An experimental examination of learned helplessness in older adolescents and young adults with long-standing asthma
Chaney JM, Mullins LL, Uretsky DL,
Pace TM, Werden D, Hartman VL
Department of Psychology,
Oklahoma State University,
Stillwater 74078, USA.
J Pediatr Psychol 1999 Jun; 24(3):259-70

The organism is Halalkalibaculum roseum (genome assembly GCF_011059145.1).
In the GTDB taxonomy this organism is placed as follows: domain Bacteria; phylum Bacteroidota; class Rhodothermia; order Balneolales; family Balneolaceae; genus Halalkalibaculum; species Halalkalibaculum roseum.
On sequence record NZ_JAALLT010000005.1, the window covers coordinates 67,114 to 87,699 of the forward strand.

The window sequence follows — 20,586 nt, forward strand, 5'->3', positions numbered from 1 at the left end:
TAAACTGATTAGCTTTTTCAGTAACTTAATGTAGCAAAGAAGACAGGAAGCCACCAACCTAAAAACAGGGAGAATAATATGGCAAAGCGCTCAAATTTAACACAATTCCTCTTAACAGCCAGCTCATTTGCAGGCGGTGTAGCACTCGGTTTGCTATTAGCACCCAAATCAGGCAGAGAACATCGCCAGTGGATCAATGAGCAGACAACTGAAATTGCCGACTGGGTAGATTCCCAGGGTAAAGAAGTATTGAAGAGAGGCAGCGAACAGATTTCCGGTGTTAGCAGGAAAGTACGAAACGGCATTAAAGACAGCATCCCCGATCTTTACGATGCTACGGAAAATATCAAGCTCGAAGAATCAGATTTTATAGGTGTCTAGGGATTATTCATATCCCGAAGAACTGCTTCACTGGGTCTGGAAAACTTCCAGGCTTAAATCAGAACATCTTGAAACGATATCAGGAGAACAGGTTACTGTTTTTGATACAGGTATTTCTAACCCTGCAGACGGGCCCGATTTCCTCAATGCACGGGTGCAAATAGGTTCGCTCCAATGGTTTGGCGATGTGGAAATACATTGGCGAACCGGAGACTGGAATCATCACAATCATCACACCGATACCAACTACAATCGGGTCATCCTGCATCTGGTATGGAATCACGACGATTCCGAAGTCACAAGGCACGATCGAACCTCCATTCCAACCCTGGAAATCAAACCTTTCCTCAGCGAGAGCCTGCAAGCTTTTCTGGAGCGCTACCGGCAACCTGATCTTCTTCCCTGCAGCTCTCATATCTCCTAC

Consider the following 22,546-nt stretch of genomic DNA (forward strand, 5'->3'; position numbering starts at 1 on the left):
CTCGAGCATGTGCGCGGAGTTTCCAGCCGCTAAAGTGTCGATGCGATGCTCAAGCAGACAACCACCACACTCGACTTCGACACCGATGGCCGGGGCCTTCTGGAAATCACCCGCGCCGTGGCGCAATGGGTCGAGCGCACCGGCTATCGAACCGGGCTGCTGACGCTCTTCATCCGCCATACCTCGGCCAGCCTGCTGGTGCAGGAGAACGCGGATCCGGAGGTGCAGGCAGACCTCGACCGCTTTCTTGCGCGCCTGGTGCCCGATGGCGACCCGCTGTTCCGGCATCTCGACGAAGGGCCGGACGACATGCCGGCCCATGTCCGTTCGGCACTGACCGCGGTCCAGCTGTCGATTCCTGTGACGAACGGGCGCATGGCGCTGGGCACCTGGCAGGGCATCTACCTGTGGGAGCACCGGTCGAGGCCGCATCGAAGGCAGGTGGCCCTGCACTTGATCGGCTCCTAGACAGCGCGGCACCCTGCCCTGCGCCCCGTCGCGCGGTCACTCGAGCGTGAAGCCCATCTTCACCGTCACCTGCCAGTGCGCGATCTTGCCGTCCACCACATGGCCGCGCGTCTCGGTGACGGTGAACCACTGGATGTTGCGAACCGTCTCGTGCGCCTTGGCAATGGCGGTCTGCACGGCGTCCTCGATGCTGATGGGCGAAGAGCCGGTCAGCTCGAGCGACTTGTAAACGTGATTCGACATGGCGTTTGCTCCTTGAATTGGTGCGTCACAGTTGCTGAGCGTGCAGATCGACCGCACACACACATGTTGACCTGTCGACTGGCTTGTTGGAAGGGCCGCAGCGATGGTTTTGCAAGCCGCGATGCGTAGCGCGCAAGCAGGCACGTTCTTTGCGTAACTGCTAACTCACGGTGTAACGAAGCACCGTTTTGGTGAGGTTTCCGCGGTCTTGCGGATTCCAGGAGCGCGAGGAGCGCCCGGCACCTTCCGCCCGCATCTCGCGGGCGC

OBJECTIVE: To examine the effects of experimentally induced learned helplessness in older adolescents and young adults with long-standing asthma. METHODS: Thirty-nine participants (18-24 years of age) with histories of long-standing asthma (AS) and an age-matched healthy cohort (HC) (N = 94) received either contingent or noncontingent feedback on an experimental task. Participants' anagram-solving performance was assessed following the experimental procedure. Participants also completed a measure of depression and pretest-posttest measures of mood, expectancy, and attributions related to experimental task performance. RESULTS: The AS participants demonstrated significantly greater problem-solving deficits following response-noncontingent feedback, compared to the HC group. Further, whereas both AS and HC participants made more internal performance attributions when given response-contingent feedback, only AS participants demonstrated a pattern of increased internal attributions (i.e., self-focus) following response-noncontingent failure. In addition, 21% of AS participants met DSM-IV criteria for major depression, compared to only 5% of the HC group. CONCLUSIONS: Individuals with long-standing asthma may be at increased risk for depression and for learned helplessness deficits, specifically impaired problem solving, in response to environmental noncontingency. Results are discussed in terms of both learned helplessness theory and perseverative self-focus conceptualizations of depression. The implications for both short- and long-term management of pediatric asthma are also discussed.
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